Override the --databases or -B option. mysqldump regards all name arguments following the option as table names.
Include triggers for each dumped table in the output. This option is enabled by default; disable it with --skip-triggers.
This option enables TIMESTAMP columns to be dumped and reloaded between servers in different time zones. mysqldump sets its connection time zone to UTC and adds SET TIME_ZONE='+00:00' to the dump file. Without this option, TIMESTAMP columns are dumped and reloaded in the time zones local to the source and destination servers, which can cause the values to change if the servers are in different time zones. --tz-utc also protects against changes due to daylight saving time. --tz-utc is enabled by default. To disable it, use --skip-tz-utc. This option was added in MySQL 5.1.2.
The MySQL user name to use when connecting to the server.
Verbose mode. Print more information about what the program does.
Display version information and exit.
Dump only rows selected by the given WHERE condition. Quotes around the condition are mandatory if it contains spaces or other characters that are special to your command interpreter.
--where="user='jimf'" -w"userid>1" -w"userid<1"
Write dump output as well-formed XML.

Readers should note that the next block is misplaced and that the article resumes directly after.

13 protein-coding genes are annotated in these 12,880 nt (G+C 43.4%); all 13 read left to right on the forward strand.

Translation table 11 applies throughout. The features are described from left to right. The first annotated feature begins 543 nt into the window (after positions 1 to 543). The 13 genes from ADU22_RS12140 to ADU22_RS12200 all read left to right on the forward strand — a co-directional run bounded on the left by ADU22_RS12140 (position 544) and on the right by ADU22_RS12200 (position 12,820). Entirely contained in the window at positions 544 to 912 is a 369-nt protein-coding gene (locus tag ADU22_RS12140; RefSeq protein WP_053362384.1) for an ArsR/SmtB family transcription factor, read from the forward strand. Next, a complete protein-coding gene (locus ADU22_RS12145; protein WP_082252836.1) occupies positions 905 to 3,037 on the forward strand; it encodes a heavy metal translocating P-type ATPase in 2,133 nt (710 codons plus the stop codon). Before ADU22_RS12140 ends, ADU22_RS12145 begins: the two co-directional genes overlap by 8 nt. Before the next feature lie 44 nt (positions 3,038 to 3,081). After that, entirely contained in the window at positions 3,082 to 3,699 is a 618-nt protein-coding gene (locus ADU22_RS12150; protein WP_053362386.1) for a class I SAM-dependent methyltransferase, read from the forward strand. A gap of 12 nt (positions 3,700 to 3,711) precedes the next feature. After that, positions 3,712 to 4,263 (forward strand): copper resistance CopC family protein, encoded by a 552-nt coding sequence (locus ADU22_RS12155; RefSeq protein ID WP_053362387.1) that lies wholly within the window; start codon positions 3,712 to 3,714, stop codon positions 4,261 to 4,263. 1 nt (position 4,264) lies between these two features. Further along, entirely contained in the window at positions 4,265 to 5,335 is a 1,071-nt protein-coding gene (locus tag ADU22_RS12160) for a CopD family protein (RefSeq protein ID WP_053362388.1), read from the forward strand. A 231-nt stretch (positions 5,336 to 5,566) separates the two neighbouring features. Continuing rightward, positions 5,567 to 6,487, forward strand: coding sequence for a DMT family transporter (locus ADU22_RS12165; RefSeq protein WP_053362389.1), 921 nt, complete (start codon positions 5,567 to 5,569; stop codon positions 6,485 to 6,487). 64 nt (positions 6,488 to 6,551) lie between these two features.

NULL, 'NULL', and Empty Values: For a column named column_name, the NULL value, an empty string, and the string value 'NULL' are distinguished from one another in the output generated by this option as follows.
|NULL (unknown value)||
<field name="column_name" xsi:nil="true" />
|'' (empty string)||
|'NULL' (string value)||
Beginning with MySQL 5.1.12, the output from the mysql client when run using the --xml option also follows the preceding rules. (See the section called "MYSQL OPTIONS".)
Beginning with MySQL 5.1.18, XML output from mysqldump includes the XML namespace, as shown here:
shell> mysqldump --xml -u root world City <?xml version="1.0"?> <mysqldump xmlns:xsi="http://www.w3.org/2001/XMLSchema-instance"> <database name="world"> <table_structure name="City"> <field Field="ID" Type="int(11)" Null="NO" Key="PRI" Extra="auto_increment" /> <field Field="Name" Type="char(35)" Null="NO" Key="" Default="" Extra="" /> <field Field="CountryCode" Type="char(3)" Null="NO" Key="" Default="" Extra="" /> <field Field="District" Type="char(20)" Null="NO" Key="" Default="" Extra="" /> <field Field="Population" Type="int(11)" Null="NO" Key="" Default="0" Extra="" /> <key Table="City" Non_unique="0" Key_name="PRIMARY" Seq_in_index="1" Column_name="ID" Collation="A" Cardinality="4079" Null="" Index_type="BTREE" Comment="" /> <options Name="City" Engine="MyISAM" Version="10" Row_format="Fixed" Rows="4079" Avg_row_length="67" Data_length="273293" Max_data_length="18858823439613951" Index_length="43008" Data_free="0" Auto_increment="4080" Create_time="2007-03-31 01:47:01" Update_time="2007-03-31 01:47:02" Collation="latin1_swedish_ci" Create_options="" Comment="" /> </table_structure> <table_data name="City"> <row> <field name="ID">1</field> <field name="Name">Kabul</field> <field name="CountryCode">AFG</field> <field name="District">Kabol</field> <field name="Population">1780000</field> </row> ... <row> <field name="ID">4079</field> <field name="Name">Rafah</field> <field name="CountryCode">PSE</field> <field name="District">Rafah</field> <field name="Population">92020</field> </row> </table_data> </database> </mysqldump>